5. Ryan, Okay ... I think that's looking more like it. Can you attach your plan so I can study it?
  6. Yes Eric. Even though I figured out how to make the lower walls look mostly correct with T&G paneling, I wanted the upper half of these panels to really consist of shoji screens or windows that open if possible. It's not critical that they open, but I was trying to show homeowner some landscaping options from home that leads to the existing tea house on property. The tea house structure doesn't have to be too accurate, but I was hoping I could show the decking that holds this structure with somewhat accurate planking offsets with decking fascia board around it. The entire tea house stands roughly one foot above a concrete block wall that is also about one foot tall. You can see it in the actually picture I included in the original post. Marc
  7. Sorry but I did not purposely mislead you here. That picture in original post is the ACTUAL teahouse that is on the property that I am trying to draw. So assumptions were made that it was more of a traditional framed shed with redwood paneling on the outside and it is not. That's why I said I could not build this with traditional walls with layers, but instead I was using "fencing with railing" as my walls.
  8. Yes, I think you're understanding me better here. They are "inset panels" of T&G and they are 4 feet wide and 3 panels in a row on each side of tea house to make a 12 foot wall. There is no sheathing, but merely the T&G panels are seen from inside and outside. Problem with using railing/fencing as walls is that I cannot insert windows inside railing or fencing. This structure is really just a fancy gazebo - single walls with T&G paneling. But is has shoji style windows and doors on it.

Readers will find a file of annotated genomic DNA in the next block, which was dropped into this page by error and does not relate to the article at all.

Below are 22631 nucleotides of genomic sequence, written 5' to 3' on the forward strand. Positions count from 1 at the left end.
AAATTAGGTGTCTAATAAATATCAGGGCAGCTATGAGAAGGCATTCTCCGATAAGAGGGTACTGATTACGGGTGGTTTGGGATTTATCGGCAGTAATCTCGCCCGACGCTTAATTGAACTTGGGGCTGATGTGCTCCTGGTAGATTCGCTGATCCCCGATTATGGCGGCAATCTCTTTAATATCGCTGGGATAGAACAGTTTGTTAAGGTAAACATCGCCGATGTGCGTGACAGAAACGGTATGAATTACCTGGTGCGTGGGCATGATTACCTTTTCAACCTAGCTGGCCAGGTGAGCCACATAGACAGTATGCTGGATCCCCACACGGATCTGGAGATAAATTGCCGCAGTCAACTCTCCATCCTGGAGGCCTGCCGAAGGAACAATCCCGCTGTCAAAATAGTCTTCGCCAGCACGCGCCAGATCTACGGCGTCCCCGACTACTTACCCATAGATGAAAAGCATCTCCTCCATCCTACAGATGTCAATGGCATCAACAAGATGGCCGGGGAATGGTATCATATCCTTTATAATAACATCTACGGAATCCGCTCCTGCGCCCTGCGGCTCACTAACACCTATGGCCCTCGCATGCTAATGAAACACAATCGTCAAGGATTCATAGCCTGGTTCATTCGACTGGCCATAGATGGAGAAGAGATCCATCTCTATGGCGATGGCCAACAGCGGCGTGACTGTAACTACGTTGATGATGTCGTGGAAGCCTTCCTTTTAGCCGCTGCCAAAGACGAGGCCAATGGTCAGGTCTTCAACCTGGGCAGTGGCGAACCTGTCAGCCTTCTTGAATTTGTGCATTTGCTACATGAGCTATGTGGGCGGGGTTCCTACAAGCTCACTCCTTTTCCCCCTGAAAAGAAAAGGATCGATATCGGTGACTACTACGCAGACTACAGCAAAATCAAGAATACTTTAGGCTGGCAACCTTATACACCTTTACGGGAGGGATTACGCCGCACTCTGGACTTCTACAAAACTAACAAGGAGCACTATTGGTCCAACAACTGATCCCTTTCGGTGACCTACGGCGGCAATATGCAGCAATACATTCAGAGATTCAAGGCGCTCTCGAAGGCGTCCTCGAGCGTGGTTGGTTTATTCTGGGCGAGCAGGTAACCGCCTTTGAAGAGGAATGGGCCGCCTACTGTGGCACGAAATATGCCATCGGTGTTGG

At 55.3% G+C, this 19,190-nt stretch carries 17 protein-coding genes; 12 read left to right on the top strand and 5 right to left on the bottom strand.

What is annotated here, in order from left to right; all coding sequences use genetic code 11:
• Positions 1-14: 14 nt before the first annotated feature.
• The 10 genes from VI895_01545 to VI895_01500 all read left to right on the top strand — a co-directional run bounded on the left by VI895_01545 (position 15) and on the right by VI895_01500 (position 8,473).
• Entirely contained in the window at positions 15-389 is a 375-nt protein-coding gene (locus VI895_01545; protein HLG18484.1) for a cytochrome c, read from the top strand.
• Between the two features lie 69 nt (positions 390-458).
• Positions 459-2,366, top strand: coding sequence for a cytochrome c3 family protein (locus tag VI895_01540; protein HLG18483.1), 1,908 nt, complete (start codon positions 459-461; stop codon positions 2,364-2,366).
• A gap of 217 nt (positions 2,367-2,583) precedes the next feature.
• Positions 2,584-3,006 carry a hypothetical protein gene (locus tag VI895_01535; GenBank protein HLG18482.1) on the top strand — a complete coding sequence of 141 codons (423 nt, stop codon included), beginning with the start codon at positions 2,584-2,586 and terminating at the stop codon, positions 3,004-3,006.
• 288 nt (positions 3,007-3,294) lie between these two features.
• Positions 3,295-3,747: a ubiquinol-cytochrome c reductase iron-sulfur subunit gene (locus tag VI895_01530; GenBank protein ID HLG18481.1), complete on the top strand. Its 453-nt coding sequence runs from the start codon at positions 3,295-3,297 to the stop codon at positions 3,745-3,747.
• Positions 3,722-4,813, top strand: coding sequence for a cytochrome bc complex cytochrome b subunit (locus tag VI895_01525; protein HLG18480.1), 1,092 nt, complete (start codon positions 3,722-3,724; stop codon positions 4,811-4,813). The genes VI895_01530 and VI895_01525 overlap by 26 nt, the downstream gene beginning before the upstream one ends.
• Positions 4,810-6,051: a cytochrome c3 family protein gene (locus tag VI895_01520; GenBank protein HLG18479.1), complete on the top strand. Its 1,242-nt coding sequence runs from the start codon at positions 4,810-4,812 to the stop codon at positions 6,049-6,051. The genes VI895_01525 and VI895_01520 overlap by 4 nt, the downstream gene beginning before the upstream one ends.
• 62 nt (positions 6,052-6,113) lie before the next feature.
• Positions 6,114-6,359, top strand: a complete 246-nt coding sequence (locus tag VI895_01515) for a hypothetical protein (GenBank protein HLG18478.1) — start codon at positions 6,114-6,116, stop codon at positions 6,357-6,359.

9. I know I am not explaining myself here very clearly. That is why I provided a plan for everyone to see. Actually, it is NOT tongue and groove OVER framing. They are tongue and groove panels that have a 3 1/2" frame AROUND the perimeter of the panels much like that you would find on a privacy fence. A close example would be that of a "lattice fence" in CA. However the perimeter framing is 3 1/2" instead of the standard 2 x 2".